If you go through the series with a fine-toothed comb, decoding all the hidden meanings and interpreting everything in the most negative possible way, you will doubtless find something to offend you. However anyone who does that must surely be offended by most popular culture (either American or Japanese) and really shouldn’t be watching anime anyway.

Synopsis

Clow Card Arc: Episodes 1-46

Sakura accidentally scatters some magic cards and is given the dangerous task of retrieving them.

Sakura Card Arc: Episodes 47-70

Sakura thinks her troubles are over (not noticing that several plot threads remain unresolved.) She is soon confronted with a new set of problems.

The Movies

Two movies were released in theaters to cash in on the popularity of the television series. Both are available on DVD. Neither one is essential to the story, but they are fairly well done and the first one provides some interesting additional background information.

Cardcaptor Sakura: The Movie

Sakura and her friends visit Hong Kong and are confronted by a threatening presence. This story fits neatly between episodes 35 and 36, which corresponds to the gap between the first and second seasons in the original Japanese broadcast schedule. In the American releases this corresponds to the gap between DVDs 9 and 10, or between the two boxed sets.

The American DVD includes an English soundtrack in which the script has been rewritten to match the Cardcaptors story line. Naturally it should only be watched in Japanese with subtitles.

Cardcaptor Sakura Movie 2: The Sealed Card

It seems that there was one more card that nobody knew about…

This story is set several months after the conclusion of the television series and attempts to provide a more definitive ending. The movie is aimed strictly at the fans of the television series. The trouble is that many of these fans consider the original ending to be perfect and will find the new ending superfluous.

This is the only American DVD in which the English dub matches the original Japanese script, but I would think that the sort of fans who would be interested in the movie would want to hear the original Japanese cast.

There are actually two versions of the American DVD release. The more expensive “Special Edition” contains an extra Kero-chan cartoon that will delight fans. (To find it, go to the “Extras” menu, scroll down to the bottom, then go down one more step to reveal a hidden menu pick.)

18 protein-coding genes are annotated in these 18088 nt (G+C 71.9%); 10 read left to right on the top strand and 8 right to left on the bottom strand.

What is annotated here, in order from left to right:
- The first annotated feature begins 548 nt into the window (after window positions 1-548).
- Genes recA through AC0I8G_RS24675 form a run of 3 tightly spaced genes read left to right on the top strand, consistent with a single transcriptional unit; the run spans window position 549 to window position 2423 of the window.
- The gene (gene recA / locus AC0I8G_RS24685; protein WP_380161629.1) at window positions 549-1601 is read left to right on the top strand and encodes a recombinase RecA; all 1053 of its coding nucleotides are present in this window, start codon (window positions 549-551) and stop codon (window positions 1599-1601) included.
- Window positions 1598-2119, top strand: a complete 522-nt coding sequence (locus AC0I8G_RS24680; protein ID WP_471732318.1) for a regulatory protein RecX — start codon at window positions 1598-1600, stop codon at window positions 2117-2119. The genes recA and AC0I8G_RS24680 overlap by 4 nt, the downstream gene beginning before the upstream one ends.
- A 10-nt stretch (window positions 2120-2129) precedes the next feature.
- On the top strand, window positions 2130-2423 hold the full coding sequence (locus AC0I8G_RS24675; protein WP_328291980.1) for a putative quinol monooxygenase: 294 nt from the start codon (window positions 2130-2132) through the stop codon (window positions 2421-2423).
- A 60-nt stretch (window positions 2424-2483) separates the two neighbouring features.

Parental Advisory

I consider this suitable for any child who is old enough to read the subtitles. Children younger than that might find some elements disturbing, particularly two episodes that touch on the death of a parent.

The series has no sexual situations and limited violence. Action sequences are bloodless and stylized, though they are often more emotionally intense than bloodier sequences seen in other series. (This surely says something about the skill of the animators.)

This leaves the “controversial” matters mentioned above. There are things going on below the surface of the story, things that a child probably would not notice or understand. Some of these things may be disturbing to some adult viewers.

As a parent the final decision has to be yours, but I don’t think these amount to a good reason to keep a child from watching this series. Considered in its entirety this is a very wholesome and life-affirming story.

Girls will appreciate the strong but feminine female characters. Boys will probably be repulsed by the overly girly opening and closing credit sequences, but if they stick around for the actual show they will find much to like, including some admirable male characters. (It might be a good idea to use the “skip” button on the remote control for the credit sequences. Most people consider them the weakest part of the show.)

Premise and Characters

SakuraSakura Kinomoto is a fairly average 10 year old girl. She likes sports and music, and struggles with math. She is a cheerful girl, though unusually thoughtful and responsible for her age, and she doesn’t have much of a sense of humor. She also isn’t very brave, or at least she doesn’t think she is.
Wind blowing CardsOne day Sakura finds a strange book containing a deck of mysterious cards. When she opens the book to examine the cards, a great wind blows all but one of them away.
KerberosKerberos the Beast of the Seal (KERUBOROSU, also known as “Kero-chan”) was supposed to be guarding the cards, but he happened to be taking a short nap when Sakura found them. He tells Sakura that the cards are dangerous and that she must assume the role of the “Cardcaptor” and recover them, or “a catastrophe will befall this world.” Sakura wants to do nothing of the sort, but she is not the sort of girl who would stand by and let a catastrophe occur.